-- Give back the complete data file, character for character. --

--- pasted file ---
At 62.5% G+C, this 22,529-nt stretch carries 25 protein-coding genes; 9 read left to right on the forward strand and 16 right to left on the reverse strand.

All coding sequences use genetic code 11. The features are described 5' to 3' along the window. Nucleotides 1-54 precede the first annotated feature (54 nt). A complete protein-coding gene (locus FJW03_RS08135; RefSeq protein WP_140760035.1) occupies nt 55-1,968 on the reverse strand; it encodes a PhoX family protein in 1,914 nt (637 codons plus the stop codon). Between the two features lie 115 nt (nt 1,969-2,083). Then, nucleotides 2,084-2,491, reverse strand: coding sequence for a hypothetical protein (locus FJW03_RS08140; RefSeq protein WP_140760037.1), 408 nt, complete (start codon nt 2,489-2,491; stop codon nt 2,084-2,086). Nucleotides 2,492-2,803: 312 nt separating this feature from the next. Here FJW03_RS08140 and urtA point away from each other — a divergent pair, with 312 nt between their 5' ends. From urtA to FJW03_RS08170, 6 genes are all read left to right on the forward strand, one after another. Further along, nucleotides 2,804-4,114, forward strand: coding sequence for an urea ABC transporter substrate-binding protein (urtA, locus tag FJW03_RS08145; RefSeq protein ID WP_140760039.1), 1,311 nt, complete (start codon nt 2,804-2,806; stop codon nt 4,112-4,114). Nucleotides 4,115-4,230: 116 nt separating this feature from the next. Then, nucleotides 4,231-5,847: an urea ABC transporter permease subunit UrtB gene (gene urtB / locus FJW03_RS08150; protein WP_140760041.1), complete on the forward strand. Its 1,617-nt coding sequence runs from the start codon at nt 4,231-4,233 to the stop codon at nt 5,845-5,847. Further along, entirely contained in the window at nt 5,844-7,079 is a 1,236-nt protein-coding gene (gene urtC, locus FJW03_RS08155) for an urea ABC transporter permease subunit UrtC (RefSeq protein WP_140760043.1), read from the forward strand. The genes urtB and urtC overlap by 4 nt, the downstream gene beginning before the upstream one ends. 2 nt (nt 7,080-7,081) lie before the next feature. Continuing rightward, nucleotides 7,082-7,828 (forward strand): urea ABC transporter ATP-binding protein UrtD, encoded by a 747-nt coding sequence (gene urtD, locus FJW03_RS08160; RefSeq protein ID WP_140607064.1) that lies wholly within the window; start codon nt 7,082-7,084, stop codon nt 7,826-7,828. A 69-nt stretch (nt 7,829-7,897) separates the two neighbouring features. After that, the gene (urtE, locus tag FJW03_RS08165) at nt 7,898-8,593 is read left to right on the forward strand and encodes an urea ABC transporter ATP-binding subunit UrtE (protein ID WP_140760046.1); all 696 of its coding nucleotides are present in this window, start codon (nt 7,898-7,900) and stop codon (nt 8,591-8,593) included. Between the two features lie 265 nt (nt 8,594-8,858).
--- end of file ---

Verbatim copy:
At 62.5% G+C, this 22,529-nt stretch carries 25 protein-coding genes; 9 read left to right on the forward strand and 16 right to left on the reverse strand.

All coding sequences use genetic code 11. The features are described 5' to 3' along the window. Nucleotides 1-54 precede the first annotated feature (54 nt). A complete protein-coding gene (locus FJW03_RS08135; RefSeq protein WP_140760035.1) occupies nt 55-1,968 on the reverse strand; it encodes a PhoX family protein in 1,914 nt (637 codons plus the stop codon). Between the two features lie 115 nt (nt 1,969-2,083). Then, nucleotides 2,084-2,491, reverse strand: coding sequence for a hypothetical protein (locus FJW03_RS08140; RefSeq protein WP_140760037.1), 408 nt, complete (start codon nt 2,489-2,491; stop codon nt 2,084-2,086). Nucleotides 2,492-2,803: 312 nt separating this feature from the next. Here FJW03_RS08140 and urtA point away from each other — a divergent pair, with 312 nt between their 5' ends. From urtA to FJW03_RS08170, 6 genes are all read left to right on the forward strand, one after another. Further along, nucleotides 2,804-4,114, forward strand: coding sequence for an urea ABC transporter substrate-binding protein (urtA, locus tag FJW03_RS08145; RefSeq protein ID WP_140760039.1), 1,311 nt, complete (start codon nt 2,804-2,806; stop codon nt 4,112-4,114). Nucleotides 4,115-4,230: 116 nt separating this feature from the next. Then, nucleotides 4,231-5,847: an urea ABC transporter permease subunit UrtB gene (gene urtB / locus FJW03_RS08150; protein WP_140760041.1), complete on the forward strand. Its 1,617-nt coding sequence runs from the start codon at nt 4,231-4,233 to the stop codon at nt 5,845-5,847. Further along, entirely contained in the window at nt 5,844-7,079 is a 1,236-nt protein-coding gene (gene urtC, locus FJW03_RS08155) for an urea ABC transporter permease subunit UrtC (RefSeq protein WP_140760043.1), read from the forward strand. The genes urtB and urtC overlap by 4 nt, the downstream gene beginning before the upstream one ends. 2 nt (nt 7,080-7,081) lie before the next feature. Continuing rightward, nucleotides 7,082-7,828 (forward strand): urea ABC transporter ATP-binding protein UrtD, encoded by a 747-nt coding sequence (gene urtD, locus FJW03_RS08160; RefSeq protein ID WP_140607064.1) that lies wholly within the window; start codon nt 7,082-7,084, stop codon nt 7,826-7,828. A 69-nt stretch (nt 7,829-7,897) separates the two neighbouring features. After that, the gene (urtE, locus tag FJW03_RS08165) at nt 7,898-8,593 is read left to right on the forward strand and encodes an urea ABC transporter ATP-binding subunit UrtE (protein ID WP_140760046.1); all 696 of its coding nucleotides are present in this window, start codon (nt 7,898-7,900) and stop codon (nt 8,591-8,593) included. Between the two features lie 265 nt (nt 8,594-8,858).